Archive for January, 2010

Leadership Changes at Choose Responsibility

Wednesday, January 6th, 2010

Dr. John McCardell, the founder and President of Choose Responsibility and a national advocate for the drinking age debate, will step down as President of the organization effective June 30, 2010 to take on the role of 16th Vice Chancellor and President of Sewanee: The University of the South. Barrett Seaman, a founding member of Choose Responsibility’s Board of Directors, will replace Dr. McCardell as President on July 1.

Since founding Choose Responsibility three years ago, Dr. McCardell has helped bring the issues of binge and underage drinking to national prominence with appearances on CBS’ 60 Minutes, Comedy Central’s Colbert Report, and hundreds of radio, television, and print outlets across the country. In August 2008 he helped launch the Amethyst Initiative, a declaration signed by 135 college and university presidents calling for an open debate about the effectiveness of Legal Age 21 in higher education. Though he will be stepping down as President, Dr. McCardell will remain an active voice in the national debate and will maintain a leadership role in expanding the reach of the Amethyst Initiative.

“I am excited about this presidency and the opportunities it represents,” said Dr. McCardell.  “Among those is the credibility that comes from speaking about this important issue on the basis of first-hand experience.  I intend to continue to be an active participant in the discussion about alcohol and its place in the lives of young adults, and to mobilize the resources and influence of the higher education community to insist that our elected representatives have the freedom to debate the effectiveness of current laws unimpeded by the threat of federal highway withholding.  We cannot continue to debate the problems of 2010 with the language and the assumptions of 1984.  New occasions teach new duties.  I am confident that Choose Responsibility will continue to be a forceful, articulate, and reasoned voice in the ongoing public debate.”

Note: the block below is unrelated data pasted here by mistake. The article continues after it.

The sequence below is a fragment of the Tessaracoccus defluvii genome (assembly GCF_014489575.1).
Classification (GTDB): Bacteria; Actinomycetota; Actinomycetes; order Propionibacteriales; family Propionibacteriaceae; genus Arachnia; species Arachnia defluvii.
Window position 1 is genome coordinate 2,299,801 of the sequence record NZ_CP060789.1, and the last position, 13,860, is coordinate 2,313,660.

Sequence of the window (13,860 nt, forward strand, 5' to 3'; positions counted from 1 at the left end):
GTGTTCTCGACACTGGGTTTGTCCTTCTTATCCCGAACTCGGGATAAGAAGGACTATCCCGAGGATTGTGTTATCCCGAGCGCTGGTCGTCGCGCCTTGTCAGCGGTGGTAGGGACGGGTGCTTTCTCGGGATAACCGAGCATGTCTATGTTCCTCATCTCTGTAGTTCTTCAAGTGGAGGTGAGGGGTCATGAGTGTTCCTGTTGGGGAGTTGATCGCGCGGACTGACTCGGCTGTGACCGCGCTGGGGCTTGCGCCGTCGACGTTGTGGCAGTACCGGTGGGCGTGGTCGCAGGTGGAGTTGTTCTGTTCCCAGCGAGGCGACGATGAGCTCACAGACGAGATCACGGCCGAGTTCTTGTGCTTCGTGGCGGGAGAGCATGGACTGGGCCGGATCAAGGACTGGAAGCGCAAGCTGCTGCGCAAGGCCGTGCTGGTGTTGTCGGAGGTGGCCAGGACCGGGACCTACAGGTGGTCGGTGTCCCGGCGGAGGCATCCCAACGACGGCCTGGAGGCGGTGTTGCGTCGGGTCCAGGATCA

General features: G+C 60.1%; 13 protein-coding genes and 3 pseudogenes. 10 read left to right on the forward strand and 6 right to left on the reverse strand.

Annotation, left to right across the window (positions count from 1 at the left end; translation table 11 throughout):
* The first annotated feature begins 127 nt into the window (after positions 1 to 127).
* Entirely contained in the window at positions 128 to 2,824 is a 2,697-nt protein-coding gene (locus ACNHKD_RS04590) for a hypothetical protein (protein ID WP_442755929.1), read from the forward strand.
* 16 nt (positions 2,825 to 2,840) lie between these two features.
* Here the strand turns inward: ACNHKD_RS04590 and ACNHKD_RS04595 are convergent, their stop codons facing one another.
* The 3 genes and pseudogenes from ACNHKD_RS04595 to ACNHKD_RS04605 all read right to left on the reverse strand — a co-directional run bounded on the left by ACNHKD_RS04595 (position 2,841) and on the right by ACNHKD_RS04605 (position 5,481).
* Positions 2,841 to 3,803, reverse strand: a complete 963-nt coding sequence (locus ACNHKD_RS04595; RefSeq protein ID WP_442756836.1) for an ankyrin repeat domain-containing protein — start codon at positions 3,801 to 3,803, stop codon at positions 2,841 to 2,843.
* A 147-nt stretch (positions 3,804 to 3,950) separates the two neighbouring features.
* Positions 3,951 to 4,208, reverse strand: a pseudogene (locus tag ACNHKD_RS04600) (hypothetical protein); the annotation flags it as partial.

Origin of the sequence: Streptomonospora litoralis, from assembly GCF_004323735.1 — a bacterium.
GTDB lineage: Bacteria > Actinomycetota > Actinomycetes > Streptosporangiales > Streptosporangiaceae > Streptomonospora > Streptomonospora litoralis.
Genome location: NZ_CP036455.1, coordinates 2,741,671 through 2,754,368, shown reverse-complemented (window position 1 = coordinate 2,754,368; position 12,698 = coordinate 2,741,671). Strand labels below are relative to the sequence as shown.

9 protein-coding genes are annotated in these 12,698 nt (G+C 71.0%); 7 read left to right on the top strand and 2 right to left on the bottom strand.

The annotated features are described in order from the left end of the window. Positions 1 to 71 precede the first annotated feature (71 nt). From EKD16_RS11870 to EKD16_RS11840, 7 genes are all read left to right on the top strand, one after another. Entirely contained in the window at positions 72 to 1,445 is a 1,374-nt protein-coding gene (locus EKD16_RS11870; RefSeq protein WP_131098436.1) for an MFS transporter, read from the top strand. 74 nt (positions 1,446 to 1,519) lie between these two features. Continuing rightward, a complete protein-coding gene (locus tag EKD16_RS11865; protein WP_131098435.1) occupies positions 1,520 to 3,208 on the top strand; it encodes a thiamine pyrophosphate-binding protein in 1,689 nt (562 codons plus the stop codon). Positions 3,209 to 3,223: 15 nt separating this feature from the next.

Mr. Seaman is the author of Binge: Campus Life in an Age of Disconnection and Excess. Published in 2005 by Wiley, the book is widely considered a must-read for the parents of every college-bound student. Choosing 12 colleges, including Harvard, Berkeley, Duke and Stanford, Seaman spent two years living at colleges and investigating campus life. A graduate and a charter trustee of Hamilton College, Seaman is a former Time magazine correspondent and editor. His August 2005 piece in Time titled, “How Bingeing Became the New College Sport” served as a wakeup call to parents across the country, and his appearances in debates and on television, including The Today Show and The Dr. Phil Show, have helped bring the issue of toxic drinking to an even wider audience.

“It is a challenge to take up the mantle John leaves as he returns to the academic world,” said Seaman. “But Choose Responsibility has a great board, a great staff and a lot of momentum as it carries this cause into a new decade.”

Wall Street Journal: New Technology Tries to Curb Drunk Driving

Monday, January 4th, 2010

Stephanie Simon of the Wall Street Journal ended 2009 with a report about some new technologies to curb drunk driving that are aimed at younger drinkers. State officials across the country have realized that drinkers under the age of 35 are “least likely to tune into the radio spots, billboards and newspaper ads traditionally used to warn about the dangers of driving while impaired,” and they are now turning to social networking sites, iPhone apps, and simulations at concerts and football games to get the message across.

Simon’s report focused on a new iPhone app that estimates blood alcohol content by tracking a user’s alcohol intake and weight. While some prevention officials recognize that new technologies like these are needed to reach young drinkers, others are concerned that they could easily become drinking games that foster excessive consumption.

What do you think? Can these new tools be effective, or will they encourage dangerous drinking? Let us know in the comments.